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Life on the landfill
At 11 years old, Sophy lived and worked on the Steung Meanchey garbage dump. Sophy grew up here, raising her siblings, scavenging for food, and supporting her ailing mother.
Now she is on a full scholarship at the prestigious University of Melbourne in Australia.Read Sophy's Remarkable Story
Although officially closed in 2009, the surrounding areas of the Steung Meanchey garbage dump remains an entry-point into Phnom Penh for destitute children and families with no option but to scavenge or beg.
CCF is breaking the cycles of poverty and abuse and creating change in Cambodia by building the capacity of the most disadvantaged and vulnerable communities: those with the most poverty, the greatest health and social problems, and the least access to basic resources.
Education is our driving force for change, but building resilient young leaders requires more
The community programs that support these two pillars help ensure an uninterrupted education, one that allows the child to study, grow and lead, knowing that their families are not sliding further into poverty without them.
However, our objective is not to just have young adults leave CCF with an education and the ability to look after themselves, but for them to be passionate, engaged young leaders that care for their community and their country.
CCF has helped more than 3,500 children and their families with a pathway out of poverty
More than two-thirds of CCF’s children once worked as scavengers. Very few had access to education and nearly all of the children were living in extreme poverty. Domestic violence and child abuse is widely reported, as are perpetual health problems resulting from malnutrition and environmental hazards.
The financial hardship of families is often the main obstacle preventing children from receiving an education. Parents simply cannot afford to lose a source of income by having their kids stop working.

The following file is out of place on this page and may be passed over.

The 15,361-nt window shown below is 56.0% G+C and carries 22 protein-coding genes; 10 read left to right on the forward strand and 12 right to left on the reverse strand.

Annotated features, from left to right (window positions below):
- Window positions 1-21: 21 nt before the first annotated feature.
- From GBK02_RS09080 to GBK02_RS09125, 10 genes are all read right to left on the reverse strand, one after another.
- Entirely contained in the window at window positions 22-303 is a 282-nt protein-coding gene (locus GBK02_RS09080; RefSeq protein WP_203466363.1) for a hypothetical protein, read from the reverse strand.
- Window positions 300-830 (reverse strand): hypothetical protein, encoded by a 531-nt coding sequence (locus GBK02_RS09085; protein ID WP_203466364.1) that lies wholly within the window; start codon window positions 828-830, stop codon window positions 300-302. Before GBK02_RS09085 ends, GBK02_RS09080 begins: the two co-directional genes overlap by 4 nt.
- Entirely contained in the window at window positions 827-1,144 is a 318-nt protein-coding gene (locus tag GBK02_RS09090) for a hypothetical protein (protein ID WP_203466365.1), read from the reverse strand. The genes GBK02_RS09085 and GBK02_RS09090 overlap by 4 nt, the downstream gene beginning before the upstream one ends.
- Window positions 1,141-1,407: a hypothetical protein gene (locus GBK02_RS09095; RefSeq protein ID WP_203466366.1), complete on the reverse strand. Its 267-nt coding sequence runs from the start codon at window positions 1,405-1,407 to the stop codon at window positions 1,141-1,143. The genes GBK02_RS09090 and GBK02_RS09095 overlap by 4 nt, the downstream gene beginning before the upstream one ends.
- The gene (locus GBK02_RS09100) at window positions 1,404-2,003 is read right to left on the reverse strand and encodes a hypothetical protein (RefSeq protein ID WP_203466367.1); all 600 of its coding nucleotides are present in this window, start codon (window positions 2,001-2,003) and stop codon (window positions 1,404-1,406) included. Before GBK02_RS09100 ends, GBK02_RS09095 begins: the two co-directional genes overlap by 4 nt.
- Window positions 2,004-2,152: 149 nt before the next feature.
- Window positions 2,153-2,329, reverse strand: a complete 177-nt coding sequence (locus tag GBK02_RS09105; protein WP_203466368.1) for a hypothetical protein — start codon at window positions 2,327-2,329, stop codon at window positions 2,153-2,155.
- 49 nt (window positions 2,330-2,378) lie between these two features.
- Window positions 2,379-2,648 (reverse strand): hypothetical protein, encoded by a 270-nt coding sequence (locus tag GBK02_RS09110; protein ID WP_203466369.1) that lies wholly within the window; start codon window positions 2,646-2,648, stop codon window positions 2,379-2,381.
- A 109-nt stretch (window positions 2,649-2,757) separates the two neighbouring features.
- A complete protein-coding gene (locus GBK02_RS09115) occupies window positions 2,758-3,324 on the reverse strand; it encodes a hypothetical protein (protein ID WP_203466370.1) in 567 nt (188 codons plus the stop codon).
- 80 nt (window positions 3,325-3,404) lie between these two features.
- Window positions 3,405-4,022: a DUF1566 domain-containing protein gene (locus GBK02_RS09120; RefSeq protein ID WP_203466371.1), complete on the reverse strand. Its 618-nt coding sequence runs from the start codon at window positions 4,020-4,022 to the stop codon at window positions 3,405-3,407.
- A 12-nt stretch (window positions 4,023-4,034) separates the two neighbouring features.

Take an evening walk with Scott
Since 2004 Scott has visited the community nearly every night of the week he is in Phnom Penh. His days are filled with meetings, calls, and emails to fundraise for CCF. The evenings are for the community, for connecting with as many people as possible, for trying to understand their needs and how he can help.Read Scott's story
Child Protection Unit
In a decade of transforming Cambodia's most impoverished kids by delivering education, family support and community development programs, CCF witnessed, with regularity, the collapse of criminal proceedings against suspected child rapists and those that injure children. This was almost entirely due to poor investigations, inappropriate or unenforced laws, and lack of education within the criminal and judicial systems. In response, CCF diversified its operations in 2013 to establish a Child Protection Unit to tackle issues of serious child abuse and commit to providing the highest level of services to child victims of abuse or assault across Cambodia.
No NGO in Cambodia has impressed me more than CCF. CCF, with relatively little funding and even less administrative overhead, has literally changed and saved hundreds of lives of children.
Our commitment to global action
Our approach aligns with the top six Sustainable Development Goals (SDGs) that were adopted by all United Nations Member States in 2015 as a universal call to action to end poverty, protect the planet and ensure that all people enjoy peace and prosperity by 2030.
Our model explained
Watch this short animation on how CCF's community-based education model has evolved to more than 60 projects supporting the Steung Meanchey community.
They had never been to school
"We were walking around and we found these little girls and they’d never been to school. One was eleven, one was nine and one was five. I came back a couple days later and they were beaming. I sponsored one of them and she wrote me this letter, like she would watch these kids go to school and she was so wishing she could go to school. So, now she’s going to school and she wants to be a teacher."
- HEATHER GRAHAM, Actress and Director